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Learn From Critical Crashes to Avoid Future Tragedy

The worst time to implement a plan for handling a critical crash is right after one occurs. Critical crashes are vehicular accidents that involve a fatality, serious injury, the release of hazardous material, or some other form of catastrophic loss. Such accidents are not only tragic, but can be extremely debilitating for businesses when their vehicles and drivers are involved. Whether it concerns money, time or reputation, how a company handles a critical crash will determine how much damage is incurred.

According to Transport Canada, in 2010 there were 2,227 motor vehicle fatalities and 11,226 serious injuries arising from automotive accidents. For businesses that depend on fleets, these numbers show how important it is to have a plan in place.

"You may not see yourself as likely to be involved in a crash of this magnitude and think that the authorities and your insurance carrier will manage the process for you," said  Steve Bojan, Senior Risk Consultant at HUB International Risk Services. "In reality, they are only a part of the solution and their objectives are not always aligned with that of your organization."

Developing a critical crash response plan

Canadian companies with fleets should have response plans for critical crashes that are shared with drivers, supervisors and senior managers. The plan should focus first on those most vulnerable to a critical crash: drivers.

"When a critical crash occurs, your driver is often disoriented and scared," Bojan said. "They need to be reassured and provided direction on what information to provide, and how to deal with people on the scene. Everyone needs to understand their roles and responsibilities as well as whom to contact and when. They will also need to know what outside resources are available and how to get in touch with them."

It is also essential that business owners get in touch with their insurance provider as soon as possible. Contact a HUB International broker to explore your options when it comes to fleet insurance, and select a plan that suits your needs.

Reducing risk through driver safety

When a detailed, comprehensive plan is in place, businesses can rest a little easier knowing that all employees have a framework to follow should the worst happen. However, there are other ways for companies to increase safety, specifically by focusing on their fleet drivers on the road.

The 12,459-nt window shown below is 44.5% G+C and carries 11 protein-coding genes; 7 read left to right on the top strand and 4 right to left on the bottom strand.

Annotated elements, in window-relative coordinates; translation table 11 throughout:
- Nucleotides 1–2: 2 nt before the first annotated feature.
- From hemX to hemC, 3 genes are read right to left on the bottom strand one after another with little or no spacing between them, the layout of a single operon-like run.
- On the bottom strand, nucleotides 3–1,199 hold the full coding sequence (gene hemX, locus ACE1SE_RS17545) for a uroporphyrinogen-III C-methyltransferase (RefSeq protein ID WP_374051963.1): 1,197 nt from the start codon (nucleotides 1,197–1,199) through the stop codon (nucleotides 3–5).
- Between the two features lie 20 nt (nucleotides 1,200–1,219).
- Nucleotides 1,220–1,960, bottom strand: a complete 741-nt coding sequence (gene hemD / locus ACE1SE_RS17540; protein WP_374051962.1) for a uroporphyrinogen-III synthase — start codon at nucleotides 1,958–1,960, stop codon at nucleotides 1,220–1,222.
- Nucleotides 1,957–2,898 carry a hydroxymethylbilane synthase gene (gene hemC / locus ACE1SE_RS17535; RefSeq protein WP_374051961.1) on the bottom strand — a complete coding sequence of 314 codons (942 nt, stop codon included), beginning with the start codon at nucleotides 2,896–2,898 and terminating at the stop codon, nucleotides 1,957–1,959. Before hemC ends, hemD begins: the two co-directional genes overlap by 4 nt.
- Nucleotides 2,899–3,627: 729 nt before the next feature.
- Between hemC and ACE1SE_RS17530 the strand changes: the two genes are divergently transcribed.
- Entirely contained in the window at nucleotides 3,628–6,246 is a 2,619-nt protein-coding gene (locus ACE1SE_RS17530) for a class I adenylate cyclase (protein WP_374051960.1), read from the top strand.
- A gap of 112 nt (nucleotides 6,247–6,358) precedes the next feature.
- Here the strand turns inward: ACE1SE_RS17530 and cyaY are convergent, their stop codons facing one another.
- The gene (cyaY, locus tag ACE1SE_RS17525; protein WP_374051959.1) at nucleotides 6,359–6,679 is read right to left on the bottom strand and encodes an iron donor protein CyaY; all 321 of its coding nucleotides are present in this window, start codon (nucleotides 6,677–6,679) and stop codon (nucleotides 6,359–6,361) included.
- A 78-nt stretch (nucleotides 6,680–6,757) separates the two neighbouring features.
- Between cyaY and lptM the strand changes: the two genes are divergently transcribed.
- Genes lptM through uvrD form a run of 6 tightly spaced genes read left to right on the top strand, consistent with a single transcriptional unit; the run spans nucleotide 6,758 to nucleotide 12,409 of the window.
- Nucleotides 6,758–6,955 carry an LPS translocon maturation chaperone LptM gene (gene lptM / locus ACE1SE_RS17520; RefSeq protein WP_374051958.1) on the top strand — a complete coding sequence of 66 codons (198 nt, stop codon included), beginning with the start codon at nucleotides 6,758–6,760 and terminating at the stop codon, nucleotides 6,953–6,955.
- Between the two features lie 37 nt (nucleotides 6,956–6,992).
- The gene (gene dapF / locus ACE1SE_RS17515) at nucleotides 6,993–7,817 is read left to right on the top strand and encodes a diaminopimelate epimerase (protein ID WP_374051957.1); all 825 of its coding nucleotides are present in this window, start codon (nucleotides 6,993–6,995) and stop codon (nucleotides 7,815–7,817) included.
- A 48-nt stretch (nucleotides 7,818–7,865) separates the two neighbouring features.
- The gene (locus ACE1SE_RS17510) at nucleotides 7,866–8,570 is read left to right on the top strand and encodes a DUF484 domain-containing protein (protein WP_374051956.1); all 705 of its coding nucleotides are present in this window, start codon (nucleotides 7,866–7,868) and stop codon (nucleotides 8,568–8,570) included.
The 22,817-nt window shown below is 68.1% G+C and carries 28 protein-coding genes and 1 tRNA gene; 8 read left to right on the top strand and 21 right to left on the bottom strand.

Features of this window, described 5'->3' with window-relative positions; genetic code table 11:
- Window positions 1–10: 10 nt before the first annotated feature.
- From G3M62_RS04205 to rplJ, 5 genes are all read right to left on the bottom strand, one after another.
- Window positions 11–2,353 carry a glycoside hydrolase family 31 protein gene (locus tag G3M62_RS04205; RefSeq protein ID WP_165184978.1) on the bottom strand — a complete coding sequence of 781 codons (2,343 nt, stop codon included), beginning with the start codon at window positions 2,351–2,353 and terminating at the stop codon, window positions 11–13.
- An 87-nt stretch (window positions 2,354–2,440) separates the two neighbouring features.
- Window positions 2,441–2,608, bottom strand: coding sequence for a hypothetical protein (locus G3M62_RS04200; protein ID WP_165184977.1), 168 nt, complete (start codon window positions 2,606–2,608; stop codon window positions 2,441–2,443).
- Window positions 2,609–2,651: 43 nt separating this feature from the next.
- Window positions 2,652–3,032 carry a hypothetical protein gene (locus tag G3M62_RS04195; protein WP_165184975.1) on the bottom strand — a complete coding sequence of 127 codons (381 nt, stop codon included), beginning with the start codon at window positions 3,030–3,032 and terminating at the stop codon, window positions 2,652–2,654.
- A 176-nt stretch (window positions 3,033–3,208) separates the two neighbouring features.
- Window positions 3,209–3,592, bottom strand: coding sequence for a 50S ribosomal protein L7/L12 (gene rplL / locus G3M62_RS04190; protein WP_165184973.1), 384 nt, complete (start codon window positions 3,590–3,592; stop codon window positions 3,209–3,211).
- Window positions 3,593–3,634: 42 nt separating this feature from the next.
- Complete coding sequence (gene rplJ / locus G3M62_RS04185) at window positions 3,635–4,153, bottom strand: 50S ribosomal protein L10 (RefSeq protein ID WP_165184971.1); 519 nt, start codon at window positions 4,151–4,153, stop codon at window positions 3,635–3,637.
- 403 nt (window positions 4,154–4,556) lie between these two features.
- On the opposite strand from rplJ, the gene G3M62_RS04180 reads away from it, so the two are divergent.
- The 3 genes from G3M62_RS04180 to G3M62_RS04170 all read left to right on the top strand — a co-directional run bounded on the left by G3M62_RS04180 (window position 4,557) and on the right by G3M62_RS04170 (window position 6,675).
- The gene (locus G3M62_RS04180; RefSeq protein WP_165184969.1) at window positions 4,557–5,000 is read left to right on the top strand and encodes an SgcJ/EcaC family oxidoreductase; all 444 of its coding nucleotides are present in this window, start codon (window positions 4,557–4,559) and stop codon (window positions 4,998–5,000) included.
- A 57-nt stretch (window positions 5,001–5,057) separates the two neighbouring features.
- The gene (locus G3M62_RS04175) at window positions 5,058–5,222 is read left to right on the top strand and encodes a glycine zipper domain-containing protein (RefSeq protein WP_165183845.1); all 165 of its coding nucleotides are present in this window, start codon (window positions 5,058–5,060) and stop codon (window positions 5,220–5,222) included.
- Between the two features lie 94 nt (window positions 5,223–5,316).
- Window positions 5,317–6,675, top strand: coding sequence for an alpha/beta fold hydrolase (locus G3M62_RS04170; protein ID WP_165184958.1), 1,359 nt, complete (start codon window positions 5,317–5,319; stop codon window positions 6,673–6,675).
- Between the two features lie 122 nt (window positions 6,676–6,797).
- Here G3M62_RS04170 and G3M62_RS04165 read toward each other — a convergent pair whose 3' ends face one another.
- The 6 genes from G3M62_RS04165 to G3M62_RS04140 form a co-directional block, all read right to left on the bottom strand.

Checking MVRs

The first step for any business employing drivers should be to check the driver's motor vehicle record, or MVR. MVRs will show employers if an individual has a poor driving record or has convictions stemming from reckless driving or driving while under the influence.

Training

All new employees should undergo safety training, it is also a good idea for companies to invest in continued safety education. By making sure that drivers are regularly tested on safe driving practices and are taught about preventable accidents, businesses can gain peace of mind knowing they are making safety a priority.

Agreements

Companies should also invest in agreements with drivers outlining things such as safety rules, maintenance schedules, accident procedures and other vital information. By having drivers sign these agreements, indicating that they understand their rights and responsibilities, businesses can save themselves a lot of legal trouble down the line if an accident should occur.

Incentives

While avoiding a critical crash should be incentive enough, there are things companies can do to encourage accident avoidance. For instance, offering bonuses to safe drivers with good records can lead to more drivers focusing on safety. On the other hand, having drivers pay for a portion of avoidable accidents out-of-pocket can also act as an incentive to focus on safe driving, as well as reduce personal use of company vehicles.

To learn more about critical crash preparation, view the HUB International on-demand webinar, entitled "Critical Crashes: What to Do Before and After a Crash to Reduce your Exposure". It discusses a number of key components of any critical crash response plan and can serve as a starting point to developing a program that will enable your company to be better prepared to manage a catastrophic loss.

All critical crashes are terrible situations, but not learning from them is a tragedy. For more information contact your HUB International Risk Services consultant.

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